Interview: Bow Arts In Balfron Tower

By Londonist Last edited 184 months ago

Last Updated 17 March 2009

Interview: Bow Arts In Balfron Tower
Before and after renovation
Before and after renovation
Studio space post renovation
Studio space post renovation
John Walter, at the She's My Beard exhibition
John Walter, at the She's My Beard exhibition
A previous Balfron Tower show
A previous Balfron Tower show
Bhajan Hunjan, one of the artists in Balfron Tower
Bhajan Hunjan, one of the artists in Balfron Tower

Emptying council estates being reclaimed as short-term rented properties for professional artists? Poplar HARCA and the Bow Arts Trust seem to think so. Passing on derelict flats to artists has not only kept these estates populated (and out of the hands of squatters) but also injected new life into their communities whom await redevelopment news of their homes. We caught up with Marcel Baettig, CEO of Bow Arts Trust, and John Walter, graduate of Slade and a resident at Balfron Tower in Poplar for the last six months, for the heads up.

What’s the project about?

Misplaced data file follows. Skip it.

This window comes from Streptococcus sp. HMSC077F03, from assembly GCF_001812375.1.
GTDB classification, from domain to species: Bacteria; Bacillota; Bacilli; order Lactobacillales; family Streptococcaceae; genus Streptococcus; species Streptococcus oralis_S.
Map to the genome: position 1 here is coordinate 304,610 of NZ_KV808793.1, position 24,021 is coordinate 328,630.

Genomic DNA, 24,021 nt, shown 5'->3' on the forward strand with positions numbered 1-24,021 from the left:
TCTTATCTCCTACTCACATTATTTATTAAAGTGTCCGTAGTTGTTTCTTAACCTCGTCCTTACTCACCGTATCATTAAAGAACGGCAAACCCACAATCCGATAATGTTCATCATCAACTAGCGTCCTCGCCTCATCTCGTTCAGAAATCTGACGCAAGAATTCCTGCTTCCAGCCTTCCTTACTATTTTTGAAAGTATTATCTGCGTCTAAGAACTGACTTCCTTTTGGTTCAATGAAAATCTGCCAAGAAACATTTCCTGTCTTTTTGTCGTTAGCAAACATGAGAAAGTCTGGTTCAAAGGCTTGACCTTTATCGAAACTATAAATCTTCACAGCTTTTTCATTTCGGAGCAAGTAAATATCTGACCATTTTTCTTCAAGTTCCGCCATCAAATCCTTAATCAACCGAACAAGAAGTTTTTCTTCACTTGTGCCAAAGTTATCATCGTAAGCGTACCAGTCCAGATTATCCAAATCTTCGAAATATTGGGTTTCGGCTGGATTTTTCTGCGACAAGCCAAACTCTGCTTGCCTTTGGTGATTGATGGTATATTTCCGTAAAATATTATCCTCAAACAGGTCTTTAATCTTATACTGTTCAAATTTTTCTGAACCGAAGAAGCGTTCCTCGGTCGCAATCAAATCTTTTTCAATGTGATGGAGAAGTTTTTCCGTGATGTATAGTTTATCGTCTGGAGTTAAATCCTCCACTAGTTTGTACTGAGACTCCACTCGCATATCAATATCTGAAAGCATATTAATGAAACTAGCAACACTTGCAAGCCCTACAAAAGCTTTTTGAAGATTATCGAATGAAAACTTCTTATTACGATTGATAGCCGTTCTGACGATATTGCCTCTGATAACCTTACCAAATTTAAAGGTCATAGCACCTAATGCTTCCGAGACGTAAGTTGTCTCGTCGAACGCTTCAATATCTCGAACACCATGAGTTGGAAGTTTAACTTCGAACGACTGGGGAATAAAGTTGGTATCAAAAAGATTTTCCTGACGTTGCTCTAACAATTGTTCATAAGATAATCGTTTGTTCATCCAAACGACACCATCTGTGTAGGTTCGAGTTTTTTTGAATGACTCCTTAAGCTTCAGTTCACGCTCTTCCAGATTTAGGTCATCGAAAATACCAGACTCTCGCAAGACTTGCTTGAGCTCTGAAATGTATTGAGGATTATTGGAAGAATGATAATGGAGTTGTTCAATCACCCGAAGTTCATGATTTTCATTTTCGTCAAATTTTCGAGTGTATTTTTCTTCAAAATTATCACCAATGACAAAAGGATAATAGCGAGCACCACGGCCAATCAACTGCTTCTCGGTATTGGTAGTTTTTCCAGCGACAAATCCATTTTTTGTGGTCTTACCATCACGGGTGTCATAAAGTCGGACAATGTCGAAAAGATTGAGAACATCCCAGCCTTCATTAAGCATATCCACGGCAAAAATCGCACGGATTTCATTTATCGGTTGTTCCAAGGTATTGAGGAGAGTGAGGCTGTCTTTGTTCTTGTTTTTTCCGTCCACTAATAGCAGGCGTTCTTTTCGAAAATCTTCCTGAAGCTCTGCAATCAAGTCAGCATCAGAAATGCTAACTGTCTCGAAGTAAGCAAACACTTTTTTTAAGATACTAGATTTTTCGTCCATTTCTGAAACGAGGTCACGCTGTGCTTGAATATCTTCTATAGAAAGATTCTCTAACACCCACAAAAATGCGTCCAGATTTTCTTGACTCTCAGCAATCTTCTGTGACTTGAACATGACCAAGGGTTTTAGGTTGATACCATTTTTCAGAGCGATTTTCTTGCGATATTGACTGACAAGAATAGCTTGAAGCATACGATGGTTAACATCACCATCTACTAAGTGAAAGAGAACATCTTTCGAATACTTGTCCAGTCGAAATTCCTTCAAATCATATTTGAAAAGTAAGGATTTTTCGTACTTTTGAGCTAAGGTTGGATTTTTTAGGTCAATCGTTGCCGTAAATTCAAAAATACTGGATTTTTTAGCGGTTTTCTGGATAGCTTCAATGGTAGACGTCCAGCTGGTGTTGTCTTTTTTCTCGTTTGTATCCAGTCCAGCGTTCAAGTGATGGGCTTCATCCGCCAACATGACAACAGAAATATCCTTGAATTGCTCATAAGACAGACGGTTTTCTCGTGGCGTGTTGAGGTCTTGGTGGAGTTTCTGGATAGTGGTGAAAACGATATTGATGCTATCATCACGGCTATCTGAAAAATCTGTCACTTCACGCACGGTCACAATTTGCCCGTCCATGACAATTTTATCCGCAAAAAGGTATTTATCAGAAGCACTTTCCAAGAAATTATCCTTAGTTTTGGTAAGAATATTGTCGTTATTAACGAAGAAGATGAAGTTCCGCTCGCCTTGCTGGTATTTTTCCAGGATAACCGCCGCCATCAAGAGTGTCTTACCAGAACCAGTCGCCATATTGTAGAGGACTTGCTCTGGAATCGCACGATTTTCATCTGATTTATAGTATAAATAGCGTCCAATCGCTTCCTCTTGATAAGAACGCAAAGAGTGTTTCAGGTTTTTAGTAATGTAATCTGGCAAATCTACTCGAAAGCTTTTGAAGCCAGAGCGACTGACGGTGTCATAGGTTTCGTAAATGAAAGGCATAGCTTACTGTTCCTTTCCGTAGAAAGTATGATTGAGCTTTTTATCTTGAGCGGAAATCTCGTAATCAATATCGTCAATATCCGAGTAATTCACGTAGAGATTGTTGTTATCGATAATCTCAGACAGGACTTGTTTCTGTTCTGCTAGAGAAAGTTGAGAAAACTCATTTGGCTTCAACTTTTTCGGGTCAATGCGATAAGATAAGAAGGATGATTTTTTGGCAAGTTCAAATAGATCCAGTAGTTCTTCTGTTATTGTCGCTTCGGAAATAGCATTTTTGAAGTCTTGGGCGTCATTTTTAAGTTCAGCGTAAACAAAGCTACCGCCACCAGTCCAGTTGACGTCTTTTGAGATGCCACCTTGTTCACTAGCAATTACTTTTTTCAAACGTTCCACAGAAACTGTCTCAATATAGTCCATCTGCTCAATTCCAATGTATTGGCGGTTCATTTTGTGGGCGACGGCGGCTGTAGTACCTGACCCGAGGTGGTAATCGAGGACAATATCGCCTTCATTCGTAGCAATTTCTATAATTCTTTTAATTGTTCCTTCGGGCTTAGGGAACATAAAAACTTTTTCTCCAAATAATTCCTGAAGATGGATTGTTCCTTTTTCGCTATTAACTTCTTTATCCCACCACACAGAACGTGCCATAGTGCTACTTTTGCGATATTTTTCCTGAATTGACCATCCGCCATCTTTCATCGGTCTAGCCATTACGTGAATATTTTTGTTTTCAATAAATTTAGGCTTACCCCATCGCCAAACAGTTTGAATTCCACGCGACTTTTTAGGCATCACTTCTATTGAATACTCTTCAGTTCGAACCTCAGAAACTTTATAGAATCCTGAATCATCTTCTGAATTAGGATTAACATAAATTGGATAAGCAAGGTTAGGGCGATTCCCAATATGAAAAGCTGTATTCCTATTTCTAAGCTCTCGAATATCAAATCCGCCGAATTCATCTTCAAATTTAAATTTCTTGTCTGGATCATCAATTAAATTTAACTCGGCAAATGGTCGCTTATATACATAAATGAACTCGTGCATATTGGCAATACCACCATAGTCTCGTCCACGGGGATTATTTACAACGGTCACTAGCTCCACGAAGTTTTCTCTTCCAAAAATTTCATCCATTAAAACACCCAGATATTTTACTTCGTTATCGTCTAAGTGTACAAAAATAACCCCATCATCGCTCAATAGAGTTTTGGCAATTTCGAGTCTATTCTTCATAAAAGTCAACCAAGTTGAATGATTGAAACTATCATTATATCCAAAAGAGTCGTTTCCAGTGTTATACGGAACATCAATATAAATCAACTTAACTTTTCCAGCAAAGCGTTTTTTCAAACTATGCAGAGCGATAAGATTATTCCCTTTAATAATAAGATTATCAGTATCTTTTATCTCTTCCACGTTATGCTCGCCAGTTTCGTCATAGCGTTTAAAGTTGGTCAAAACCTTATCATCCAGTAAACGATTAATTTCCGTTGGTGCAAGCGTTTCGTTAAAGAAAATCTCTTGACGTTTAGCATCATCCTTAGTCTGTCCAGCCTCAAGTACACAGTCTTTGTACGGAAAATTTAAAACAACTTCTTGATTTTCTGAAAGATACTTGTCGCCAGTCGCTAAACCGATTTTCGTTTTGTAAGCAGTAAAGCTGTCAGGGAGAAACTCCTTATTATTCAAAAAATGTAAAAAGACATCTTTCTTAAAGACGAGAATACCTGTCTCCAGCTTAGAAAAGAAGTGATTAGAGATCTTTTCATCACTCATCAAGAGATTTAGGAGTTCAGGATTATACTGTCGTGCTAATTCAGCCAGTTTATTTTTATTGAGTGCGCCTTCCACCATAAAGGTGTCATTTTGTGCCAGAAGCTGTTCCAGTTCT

Marcel: Bow Arts Trust has been working with Poplar HARCA, the social landlord in the area, with the problem of decanted flats, which is the process of emptying housing estates to be rebuilt. Balfron Tower in this case is different, in that it will be restored not demolished. Our work allows artists to take on these emptying flats, to do them up themselves and use them as livable studio spaces.

We are also measuring the future value of this, that this could form a future community that will bring a cultural economy into the area. There has never been a social enterprise model for a short life scheme before like this.

John, how does Balfron Tower work for you as an artist?

I knew Balfron Tower as a kid. You come through the Blackwall tunnel and it's hideous, but it's also brilliant! I’m really happy here. There are 12 of us in this building and we have gotten to know each other as well as the residents association. I couldn't have dreamt of having a space like this to work in and it does mean I can get a lot more work done. It’s not for everyone, though, and it can be difficult to live and work in the same space for some people. Once you get used to it, it's fine.

What are the practicalities for artists living here?

Marcel: As London has progressed, it has squeezed young artists. Our professional studios, for example, have doubled in price in the last five years. For most people running a career as an artist, they also have to get part time work as well as pay for their studio. So this is a solution for artists.

John: This is quite unusual in London, whereas in New York there is disused factory space where you can live and work, especially Brooklyn. Just to have the low rent affords you the time to do your main job, which is your work and that's all you need. You do need to be a pragmatic though and understand the set-up.

What was the condition of the flat when you arrived?